Domestic violence continues to be one of the most significant aspects of child abuse and neglect in Australia. However, the children are not well served by either child protection or domestic violence service sectors, which continue to operate as segregated, tertiary response systems. This paper reports on research that examined bridges and barriers to effective collaboration between child protection and domestic violence services in responding to children affected by domestic violence. The differing conceptions and responses of the workers from each service sector, in relation to children and families affected by domestic violence, is discussed in the light of gaps in service provision in both sectors. In doing so, areas of common ground for more effective collaboration between these service sectors are identified, including the prioritizing of emotional and psychological abuse, supporting and empowering abused mothers, strengthening the mother-child relationship, and supporting children and families across a continuum of service provision, particularly in the medium- to long-term. Understanding each other and finding common ground across the two service sectors is paramount to improving how each responds to children and families affected by domestic violence.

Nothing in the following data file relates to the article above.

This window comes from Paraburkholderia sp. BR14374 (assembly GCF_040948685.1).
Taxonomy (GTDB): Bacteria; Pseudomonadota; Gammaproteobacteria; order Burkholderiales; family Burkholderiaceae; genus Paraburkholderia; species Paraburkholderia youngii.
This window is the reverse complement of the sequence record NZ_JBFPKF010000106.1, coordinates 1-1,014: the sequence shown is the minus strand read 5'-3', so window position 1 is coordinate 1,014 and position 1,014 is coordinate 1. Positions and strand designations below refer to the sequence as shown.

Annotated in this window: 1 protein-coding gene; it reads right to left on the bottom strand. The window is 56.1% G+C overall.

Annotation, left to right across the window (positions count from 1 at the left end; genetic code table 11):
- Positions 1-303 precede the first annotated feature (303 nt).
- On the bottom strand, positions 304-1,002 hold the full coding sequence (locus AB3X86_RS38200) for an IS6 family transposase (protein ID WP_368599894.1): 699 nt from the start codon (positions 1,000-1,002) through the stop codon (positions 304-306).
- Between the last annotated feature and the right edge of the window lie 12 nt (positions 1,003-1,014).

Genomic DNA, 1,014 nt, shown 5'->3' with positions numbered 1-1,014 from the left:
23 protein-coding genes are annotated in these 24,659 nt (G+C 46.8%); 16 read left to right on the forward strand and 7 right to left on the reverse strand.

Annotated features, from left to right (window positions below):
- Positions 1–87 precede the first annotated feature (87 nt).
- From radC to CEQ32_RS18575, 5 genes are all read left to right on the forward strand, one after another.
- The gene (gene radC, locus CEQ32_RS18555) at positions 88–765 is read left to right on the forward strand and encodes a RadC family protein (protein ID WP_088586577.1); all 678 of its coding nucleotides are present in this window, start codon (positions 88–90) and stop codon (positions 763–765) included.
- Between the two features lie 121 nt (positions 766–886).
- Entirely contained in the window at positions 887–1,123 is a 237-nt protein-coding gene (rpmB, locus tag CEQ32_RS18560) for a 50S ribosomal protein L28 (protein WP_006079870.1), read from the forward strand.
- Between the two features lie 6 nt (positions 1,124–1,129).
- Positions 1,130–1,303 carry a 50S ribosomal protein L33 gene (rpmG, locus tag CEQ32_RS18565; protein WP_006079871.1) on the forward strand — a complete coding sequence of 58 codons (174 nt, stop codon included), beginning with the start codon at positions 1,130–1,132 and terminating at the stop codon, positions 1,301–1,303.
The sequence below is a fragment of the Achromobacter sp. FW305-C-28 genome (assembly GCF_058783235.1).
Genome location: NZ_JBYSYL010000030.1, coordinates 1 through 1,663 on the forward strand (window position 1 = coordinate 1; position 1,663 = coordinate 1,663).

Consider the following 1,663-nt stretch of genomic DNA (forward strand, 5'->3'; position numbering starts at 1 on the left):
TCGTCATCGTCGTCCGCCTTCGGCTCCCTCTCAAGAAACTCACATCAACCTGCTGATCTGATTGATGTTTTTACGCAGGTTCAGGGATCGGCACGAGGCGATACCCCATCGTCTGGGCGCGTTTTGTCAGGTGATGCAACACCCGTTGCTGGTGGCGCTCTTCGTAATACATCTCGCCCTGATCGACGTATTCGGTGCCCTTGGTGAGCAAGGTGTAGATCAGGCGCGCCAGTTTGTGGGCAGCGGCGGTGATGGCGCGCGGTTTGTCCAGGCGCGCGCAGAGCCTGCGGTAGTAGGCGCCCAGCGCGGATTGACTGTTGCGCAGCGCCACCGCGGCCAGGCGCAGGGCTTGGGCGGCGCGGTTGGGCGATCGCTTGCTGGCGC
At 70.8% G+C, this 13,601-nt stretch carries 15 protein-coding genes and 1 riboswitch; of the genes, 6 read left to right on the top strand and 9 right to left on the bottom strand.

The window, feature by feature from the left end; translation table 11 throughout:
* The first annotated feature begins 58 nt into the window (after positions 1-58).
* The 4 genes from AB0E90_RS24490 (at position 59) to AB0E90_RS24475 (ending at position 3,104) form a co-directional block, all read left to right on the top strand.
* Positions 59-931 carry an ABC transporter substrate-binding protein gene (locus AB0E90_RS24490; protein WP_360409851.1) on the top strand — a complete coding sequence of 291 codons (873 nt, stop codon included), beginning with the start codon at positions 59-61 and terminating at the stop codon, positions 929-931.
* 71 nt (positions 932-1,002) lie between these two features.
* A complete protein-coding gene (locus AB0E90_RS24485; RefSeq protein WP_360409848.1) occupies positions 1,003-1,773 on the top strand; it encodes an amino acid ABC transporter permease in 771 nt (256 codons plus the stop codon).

|Number of pages||11|
|Journal||Child and Family Social Work|
|Publication status||Published - 1 Nov 2014|
- Child protection
- Domestic violence
- Service responses
- Social workers